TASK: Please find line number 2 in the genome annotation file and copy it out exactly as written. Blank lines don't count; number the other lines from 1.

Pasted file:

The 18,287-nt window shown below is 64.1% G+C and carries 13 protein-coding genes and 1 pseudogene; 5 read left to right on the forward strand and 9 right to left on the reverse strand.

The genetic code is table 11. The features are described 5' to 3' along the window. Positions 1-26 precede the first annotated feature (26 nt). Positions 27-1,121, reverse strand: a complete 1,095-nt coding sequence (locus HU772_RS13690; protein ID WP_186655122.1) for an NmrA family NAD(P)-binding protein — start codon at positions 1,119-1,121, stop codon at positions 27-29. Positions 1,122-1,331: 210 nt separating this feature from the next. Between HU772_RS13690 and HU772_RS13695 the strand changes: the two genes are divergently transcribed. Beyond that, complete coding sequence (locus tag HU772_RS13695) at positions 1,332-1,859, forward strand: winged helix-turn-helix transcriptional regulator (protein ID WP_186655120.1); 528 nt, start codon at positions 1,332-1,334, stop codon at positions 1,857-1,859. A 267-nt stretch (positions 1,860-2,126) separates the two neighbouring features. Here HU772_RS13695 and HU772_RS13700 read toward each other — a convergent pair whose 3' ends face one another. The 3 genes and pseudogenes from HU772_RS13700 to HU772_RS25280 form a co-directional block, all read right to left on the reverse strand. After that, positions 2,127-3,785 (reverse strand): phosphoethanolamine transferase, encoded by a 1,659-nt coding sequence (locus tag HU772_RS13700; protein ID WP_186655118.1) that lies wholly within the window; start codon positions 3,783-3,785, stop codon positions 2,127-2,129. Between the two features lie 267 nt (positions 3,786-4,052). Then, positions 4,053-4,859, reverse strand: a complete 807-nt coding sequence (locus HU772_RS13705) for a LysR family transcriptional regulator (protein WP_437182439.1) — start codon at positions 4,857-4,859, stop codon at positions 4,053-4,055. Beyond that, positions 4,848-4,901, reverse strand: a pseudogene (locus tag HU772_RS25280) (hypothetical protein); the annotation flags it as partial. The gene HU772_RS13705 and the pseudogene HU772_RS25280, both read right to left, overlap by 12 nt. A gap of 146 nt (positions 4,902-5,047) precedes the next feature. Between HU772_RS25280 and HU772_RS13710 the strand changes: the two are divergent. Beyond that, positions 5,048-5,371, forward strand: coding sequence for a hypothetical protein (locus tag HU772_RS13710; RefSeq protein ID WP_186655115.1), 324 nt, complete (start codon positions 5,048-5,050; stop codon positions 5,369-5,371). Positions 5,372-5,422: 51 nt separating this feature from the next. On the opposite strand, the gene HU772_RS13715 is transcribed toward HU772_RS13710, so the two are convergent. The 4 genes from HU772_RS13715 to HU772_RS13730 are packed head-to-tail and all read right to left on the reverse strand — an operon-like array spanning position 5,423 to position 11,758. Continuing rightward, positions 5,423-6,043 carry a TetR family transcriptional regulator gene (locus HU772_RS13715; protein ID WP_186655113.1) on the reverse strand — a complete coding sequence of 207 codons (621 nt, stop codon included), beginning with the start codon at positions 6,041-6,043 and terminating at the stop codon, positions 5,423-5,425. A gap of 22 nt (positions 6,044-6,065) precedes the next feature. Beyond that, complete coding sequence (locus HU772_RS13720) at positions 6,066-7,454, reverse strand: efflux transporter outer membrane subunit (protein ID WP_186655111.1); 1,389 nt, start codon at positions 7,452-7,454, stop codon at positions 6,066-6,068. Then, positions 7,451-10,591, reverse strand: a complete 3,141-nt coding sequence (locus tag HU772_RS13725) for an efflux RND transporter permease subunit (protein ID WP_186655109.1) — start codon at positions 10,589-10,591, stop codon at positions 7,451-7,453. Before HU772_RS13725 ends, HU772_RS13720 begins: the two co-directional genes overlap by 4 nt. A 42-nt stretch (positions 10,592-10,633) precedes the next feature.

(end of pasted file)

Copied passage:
The genetic code is table 11. The features are described 5' to 3' along the window. Positions 1-26 precede the first annotated feature (26 nt). Positions 27-1,121, reverse strand: a complete 1,095-nt coding sequence (locus HU772_RS13690; protein ID WP_186655122.1) for an NmrA family NAD(P)-binding protein — start codon at positions 1,119-1,121, stop codon at positions 27-29. Positions 1,122-1,331: 210 nt separating this feature from the next. Between HU772_RS13690 and HU772_RS13695 the strand changes: the two genes are divergently transcribed. Beyond that, complete coding sequence (locus tag HU772_RS13695) at positions 1,332-1,859, forward strand: winged helix-turn-helix transcriptional regulator (protein ID WP_186655120.1); 528 nt, start codon at positions 1,332-1,334, stop codon at positions 1,857-1,859. A 267-nt stretch (positions 1,860-2,126) separates the two neighbouring features. Here HU772_RS13695 and HU772_RS13700 read toward each other — a convergent pair whose 3' ends face one another. The 3 genes and pseudogenes from HU772_RS13700 to HU772_RS25280 form a co-directional block, all read right to left on the reverse strand. After that, positions 2,127-3,785 (reverse strand): phosphoethanolamine transferase, encoded by a 1,659-nt coding sequence (locus tag HU772_RS13700; protein ID WP_186655118.1) that lies wholly within the window; start codon positions 3,783-3,785, stop codon positions 2,127-2,129. Between the two features lie 267 nt (positions 3,786-4,052). Then, positions 4,053-4,859, reverse strand: a complete 807-nt coding sequence (locus HU772_RS13705) for a LysR family transcriptional regulator (protein WP_437182439.1) — start codon at positions 4,857-4,859, stop codon at positions 4,053-4,055. Beyond that, positions 4,848-4,901, reverse strand: a pseudogene (locus tag HU772_RS25280) (hypothetical protein); the annotation flags it as partial. The gene HU772_RS13705 and the pseudogene HU772_RS25280, both read right to left, overlap by 12 nt. A gap of 146 nt (positions 4,902-5,047) precedes the next feature. Between HU772_RS25280 and HU772_RS13710 the strand changes: the two are divergent. Beyond that, positions 5,048-5,371, forward strand: coding sequence for a hypothetical protein (locus tag HU772_RS13710; RefSeq protein ID WP_186655115.1), 324 nt, complete (start codon positions 5,048-5,050; stop codon positions 5,369-5,371). Positions 5,372-5,422: 51 nt separating this feature from the next. On the opposite strand, the gene HU772_RS13715 is transcribed toward HU772_RS13710, so the two are convergent. The 4 genes from HU772_RS13715 to HU772_RS13730 are packed head-to-tail and all read right to left on the reverse strand — an operon-like array spanning position 5,423 to position 11,758. Continuing rightward, positions 5,423-6,043 carry a TetR family transcriptional regulator gene (locus HU772_RS13715; protein ID WP_186655113.1) on the reverse strand — a complete coding sequence of 207 codons (621 nt, stop codon included), beginning with the start codon at positions 6,041-6,043 and terminating at the stop codon, positions 5,423-5,425. A gap of 22 nt (positions 6,044-6,065) precedes the next feature. Beyond that, complete coding sequence (locus HU772_RS13720) at positions 6,066-7,454, reverse strand: efflux transporter outer membrane subunit (protein ID WP_186655111.1); 1,389 nt, start codon at positions 7,452-7,454, stop codon at positions 6,066-6,068. Then, positions 7,451-10,591, reverse strand: a complete 3,141-nt coding sequence (locus tag HU772_RS13725) for an efflux RND transporter permease subunit (protein ID WP_186655109.1) — start codon at positions 10,589-10,591, stop codon at positions 7,451-7,453. Before HU772_RS13725 ends, HU772_RS13720 begins: the two co-directional genes overlap by 4 nt. A 42-nt stretch (positions 10,592-10,633) precedes the next feature.